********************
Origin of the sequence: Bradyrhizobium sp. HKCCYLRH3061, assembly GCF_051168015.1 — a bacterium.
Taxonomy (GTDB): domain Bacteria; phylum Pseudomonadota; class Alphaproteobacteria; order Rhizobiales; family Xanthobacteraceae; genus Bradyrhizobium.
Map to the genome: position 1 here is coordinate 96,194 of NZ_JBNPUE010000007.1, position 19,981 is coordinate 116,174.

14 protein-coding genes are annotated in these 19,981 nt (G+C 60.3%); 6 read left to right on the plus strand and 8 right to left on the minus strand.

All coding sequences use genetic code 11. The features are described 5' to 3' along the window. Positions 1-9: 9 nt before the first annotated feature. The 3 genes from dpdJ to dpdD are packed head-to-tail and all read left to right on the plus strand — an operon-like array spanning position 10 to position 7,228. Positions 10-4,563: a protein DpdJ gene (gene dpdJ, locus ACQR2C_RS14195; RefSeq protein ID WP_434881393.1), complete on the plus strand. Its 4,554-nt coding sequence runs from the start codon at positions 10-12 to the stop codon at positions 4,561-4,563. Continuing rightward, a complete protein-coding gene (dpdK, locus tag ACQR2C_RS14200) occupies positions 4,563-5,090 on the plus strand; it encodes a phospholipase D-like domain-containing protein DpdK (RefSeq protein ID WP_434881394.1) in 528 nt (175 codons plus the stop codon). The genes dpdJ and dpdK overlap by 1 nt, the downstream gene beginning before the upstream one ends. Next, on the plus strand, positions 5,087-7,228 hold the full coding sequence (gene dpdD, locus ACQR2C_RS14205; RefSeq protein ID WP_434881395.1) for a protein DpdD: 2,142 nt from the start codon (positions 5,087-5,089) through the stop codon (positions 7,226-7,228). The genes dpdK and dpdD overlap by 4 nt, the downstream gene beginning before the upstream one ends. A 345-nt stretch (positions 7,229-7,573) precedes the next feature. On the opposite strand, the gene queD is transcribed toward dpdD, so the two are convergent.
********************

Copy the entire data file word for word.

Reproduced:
Origin of the sequence: Bradyrhizobium sp. HKCCYLRH3061, assembly GCF_051168015.1 — a bacterium.
Taxonomy (GTDB): domain Bacteria; phylum Pseudomonadota; class Alphaproteobacteria; order Rhizobiales; family Xanthobacteraceae; genus Bradyrhizobium.
Map to the genome: position 1 here is coordinate 96,194 of NZ_JBNPUE010000007.1, position 19,981 is coordinate 116,174.

14 protein-coding genes are annotated in these 19,981 nt (G+C 60.3%); 6 read left to right on the plus strand and 8 right to left on the minus strand.

All coding sequences use genetic code 11. The features are described 5' to 3' along the window. Positions 1-9: 9 nt before the first annotated feature. The 3 genes from dpdJ to dpdD are packed head-to-tail and all read left to right on the plus strand — an operon-like array spanning position 10 to position 7,228. Positions 10-4,563: a protein DpdJ gene (gene dpdJ, locus ACQR2C_RS14195; RefSeq protein ID WP_434881393.1), complete on the plus strand. Its 4,554-nt coding sequence runs from the start codon at positions 10-12 to the stop codon at positions 4,561-4,563. Continuing rightward, a complete protein-coding gene (dpdK, locus tag ACQR2C_RS14200) occupies positions 4,563-5,090 on the plus strand; it encodes a phospholipase D-like domain-containing protein DpdK (RefSeq protein ID WP_434881394.1) in 528 nt (175 codons plus the stop codon). The genes dpdJ and dpdK overlap by 1 nt, the downstream gene beginning before the upstream one ends. Next, on the plus strand, positions 5,087-7,228 hold the full coding sequence (gene dpdD, locus ACQR2C_RS14205; RefSeq protein ID WP_434881395.1) for a protein DpdD: 2,142 nt from the start codon (positions 5,087-5,089) through the stop codon (positions 7,226-7,228). The genes dpdK and dpdD overlap by 4 nt, the downstream gene beginning before the upstream one ends. A 345-nt stretch (positions 7,229-7,573) precedes the next feature. On the opposite strand, the gene queD is transcribed toward dpdD, so the two are convergent.